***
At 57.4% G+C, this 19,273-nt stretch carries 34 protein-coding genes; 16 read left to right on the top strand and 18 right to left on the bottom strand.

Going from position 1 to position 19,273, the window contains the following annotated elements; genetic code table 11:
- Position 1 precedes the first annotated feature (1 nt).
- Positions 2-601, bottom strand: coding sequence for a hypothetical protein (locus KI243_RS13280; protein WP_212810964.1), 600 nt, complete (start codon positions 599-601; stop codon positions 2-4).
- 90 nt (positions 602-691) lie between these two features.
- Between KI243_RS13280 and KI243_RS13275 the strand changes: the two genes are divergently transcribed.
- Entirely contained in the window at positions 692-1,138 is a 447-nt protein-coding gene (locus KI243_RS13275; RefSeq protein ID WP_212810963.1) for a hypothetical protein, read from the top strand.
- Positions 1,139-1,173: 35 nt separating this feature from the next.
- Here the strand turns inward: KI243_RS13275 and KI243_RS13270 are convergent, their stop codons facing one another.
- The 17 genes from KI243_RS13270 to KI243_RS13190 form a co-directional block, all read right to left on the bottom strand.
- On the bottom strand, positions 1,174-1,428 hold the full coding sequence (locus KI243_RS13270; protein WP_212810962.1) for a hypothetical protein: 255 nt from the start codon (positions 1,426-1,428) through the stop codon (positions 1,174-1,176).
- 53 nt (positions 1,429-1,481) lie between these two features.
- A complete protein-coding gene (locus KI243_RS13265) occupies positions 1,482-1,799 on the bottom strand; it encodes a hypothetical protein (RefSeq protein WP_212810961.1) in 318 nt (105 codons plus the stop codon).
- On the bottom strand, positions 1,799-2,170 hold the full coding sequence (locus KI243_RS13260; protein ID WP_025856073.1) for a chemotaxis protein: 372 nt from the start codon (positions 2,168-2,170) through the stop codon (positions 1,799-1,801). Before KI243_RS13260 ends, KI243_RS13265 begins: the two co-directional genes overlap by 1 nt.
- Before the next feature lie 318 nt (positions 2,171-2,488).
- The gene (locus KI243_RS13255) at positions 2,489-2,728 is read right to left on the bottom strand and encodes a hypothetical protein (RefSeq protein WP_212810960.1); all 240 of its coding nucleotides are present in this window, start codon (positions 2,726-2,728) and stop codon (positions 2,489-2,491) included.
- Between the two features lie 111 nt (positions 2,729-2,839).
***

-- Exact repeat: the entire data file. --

At 57.4% G+C, this 19,273-nt stretch carries 34 protein-coding genes; 16 read left to right on the top strand and 18 right to left on the bottom strand.

Going from position 1 to position 19,273, the window contains the following annotated elements; genetic code table 11:
- Position 1 precedes the first annotated feature (1 nt).
- Positions 2-601, bottom strand: coding sequence for a hypothetical protein (locus KI243_RS13280; protein WP_212810964.1), 600 nt, complete (start codon positions 599-601; stop codon positions 2-4).
- 90 nt (positions 602-691) lie between these two features.
- Between KI243_RS13280 and KI243_RS13275 the strand changes: the two genes are divergently transcribed.
- Entirely contained in the window at positions 692-1,138 is a 447-nt protein-coding gene (locus KI243_RS13275; RefSeq protein ID WP_212810963.1) for a hypothetical protein, read from the top strand.
- Positions 1,139-1,173: 35 nt separating this feature from the next.
- Here the strand turns inward: KI243_RS13275 and KI243_RS13270 are convergent, their stop codons facing one another.
- The 17 genes from KI243_RS13270 to KI243_RS13190 form a co-directional block, all read right to left on the bottom strand.
- On the bottom strand, positions 1,174-1,428 hold the full coding sequence (locus KI243_RS13270; protein WP_212810962.1) for a hypothetical protein: 255 nt from the start codon (positions 1,426-1,428) through the stop codon (positions 1,174-1,176).
- 53 nt (positions 1,429-1,481) lie between these two features.
- A complete protein-coding gene (locus KI243_RS13265) occupies positions 1,482-1,799 on the bottom strand; it encodes a hypothetical protein (RefSeq protein WP_212810961.1) in 318 nt (105 codons plus the stop codon).
- On the bottom strand, positions 1,799-2,170 hold the full coding sequence (locus KI243_RS13260; protein ID WP_025856073.1) for a chemotaxis protein: 372 nt from the start codon (positions 2,168-2,170) through the stop codon (positions 1,799-1,801). Before KI243_RS13260 ends, KI243_RS13265 begins: the two co-directional genes overlap by 1 nt.
- Before the next feature lie 318 nt (positions 2,171-2,488).
- The gene (locus KI243_RS13255) at positions 2,489-2,728 is read right to left on the bottom strand and encodes a hypothetical protein (RefSeq protein WP_212810960.1); all 240 of its coding nucleotides are present in this window, start codon (positions 2,726-2,728) and stop codon (positions 2,489-2,491) included.
- Between the two features lie 111 nt (positions 2,729-2,839).